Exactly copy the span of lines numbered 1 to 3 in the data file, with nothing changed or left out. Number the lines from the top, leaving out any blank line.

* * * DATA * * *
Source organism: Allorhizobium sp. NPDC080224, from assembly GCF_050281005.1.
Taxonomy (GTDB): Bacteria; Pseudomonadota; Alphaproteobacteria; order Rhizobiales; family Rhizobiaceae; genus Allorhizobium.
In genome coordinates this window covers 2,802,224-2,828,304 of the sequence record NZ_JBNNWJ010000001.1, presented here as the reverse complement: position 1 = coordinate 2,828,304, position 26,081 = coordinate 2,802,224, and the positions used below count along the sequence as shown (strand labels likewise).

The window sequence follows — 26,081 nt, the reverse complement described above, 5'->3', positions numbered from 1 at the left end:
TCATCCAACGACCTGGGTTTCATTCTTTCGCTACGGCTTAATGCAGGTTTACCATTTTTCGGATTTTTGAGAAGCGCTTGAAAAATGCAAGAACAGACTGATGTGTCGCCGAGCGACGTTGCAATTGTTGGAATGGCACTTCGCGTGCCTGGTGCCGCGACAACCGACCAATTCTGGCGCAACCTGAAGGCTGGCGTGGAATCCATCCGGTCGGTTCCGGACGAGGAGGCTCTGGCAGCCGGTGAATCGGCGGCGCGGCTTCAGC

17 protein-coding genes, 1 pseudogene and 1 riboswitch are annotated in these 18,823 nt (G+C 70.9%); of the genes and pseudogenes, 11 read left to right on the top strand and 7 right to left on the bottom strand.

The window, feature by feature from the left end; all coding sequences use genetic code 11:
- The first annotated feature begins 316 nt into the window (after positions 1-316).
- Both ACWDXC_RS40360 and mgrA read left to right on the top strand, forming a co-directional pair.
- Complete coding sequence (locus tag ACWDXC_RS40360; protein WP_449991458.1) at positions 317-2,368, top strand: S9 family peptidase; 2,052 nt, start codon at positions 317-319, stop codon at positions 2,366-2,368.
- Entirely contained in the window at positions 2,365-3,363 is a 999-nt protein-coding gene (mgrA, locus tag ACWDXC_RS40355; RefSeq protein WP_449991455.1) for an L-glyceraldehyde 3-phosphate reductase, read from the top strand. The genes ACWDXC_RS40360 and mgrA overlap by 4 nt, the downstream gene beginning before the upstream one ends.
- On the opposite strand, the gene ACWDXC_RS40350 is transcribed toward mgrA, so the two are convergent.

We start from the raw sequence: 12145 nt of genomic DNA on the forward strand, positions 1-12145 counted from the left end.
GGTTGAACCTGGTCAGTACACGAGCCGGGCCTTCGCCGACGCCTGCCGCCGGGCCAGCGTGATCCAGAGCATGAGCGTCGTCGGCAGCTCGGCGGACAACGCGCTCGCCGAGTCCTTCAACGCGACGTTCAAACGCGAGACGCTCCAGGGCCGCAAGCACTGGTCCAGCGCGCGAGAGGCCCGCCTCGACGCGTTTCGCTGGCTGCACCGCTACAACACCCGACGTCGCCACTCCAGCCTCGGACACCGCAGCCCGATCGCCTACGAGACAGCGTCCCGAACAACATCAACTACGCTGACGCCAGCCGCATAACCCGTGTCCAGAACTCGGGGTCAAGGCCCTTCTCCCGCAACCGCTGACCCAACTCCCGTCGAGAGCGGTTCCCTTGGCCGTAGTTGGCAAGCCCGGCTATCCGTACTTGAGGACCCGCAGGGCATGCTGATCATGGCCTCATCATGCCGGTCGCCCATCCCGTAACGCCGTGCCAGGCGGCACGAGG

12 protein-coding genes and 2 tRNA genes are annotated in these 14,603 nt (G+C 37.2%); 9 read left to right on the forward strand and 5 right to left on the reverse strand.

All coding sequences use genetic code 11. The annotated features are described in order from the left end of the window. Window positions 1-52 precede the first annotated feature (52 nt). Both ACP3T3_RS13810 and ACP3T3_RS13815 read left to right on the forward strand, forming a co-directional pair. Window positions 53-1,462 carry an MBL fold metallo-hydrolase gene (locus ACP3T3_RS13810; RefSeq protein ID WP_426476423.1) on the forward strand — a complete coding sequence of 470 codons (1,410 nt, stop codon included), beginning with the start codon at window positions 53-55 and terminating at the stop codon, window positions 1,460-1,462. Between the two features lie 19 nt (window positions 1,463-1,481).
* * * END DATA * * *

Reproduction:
Source organism: Allorhizobium sp. NPDC080224, from assembly GCF_050281005.1.
Taxonomy (GTDB): Bacteria; Pseudomonadota; Alphaproteobacteria; order Rhizobiales; family Rhizobiaceae; genus Allorhizobium.
In genome coordinates this window covers 2,802,224-2,828,304 of the sequence record NZ_JBNNWJ010000001.1, presented here as the reverse complement: position 1 = coordinate 2,828,304, position 26,081 = coordinate 2,802,224, and the positions used below count along the sequence as shown (strand labels likewise).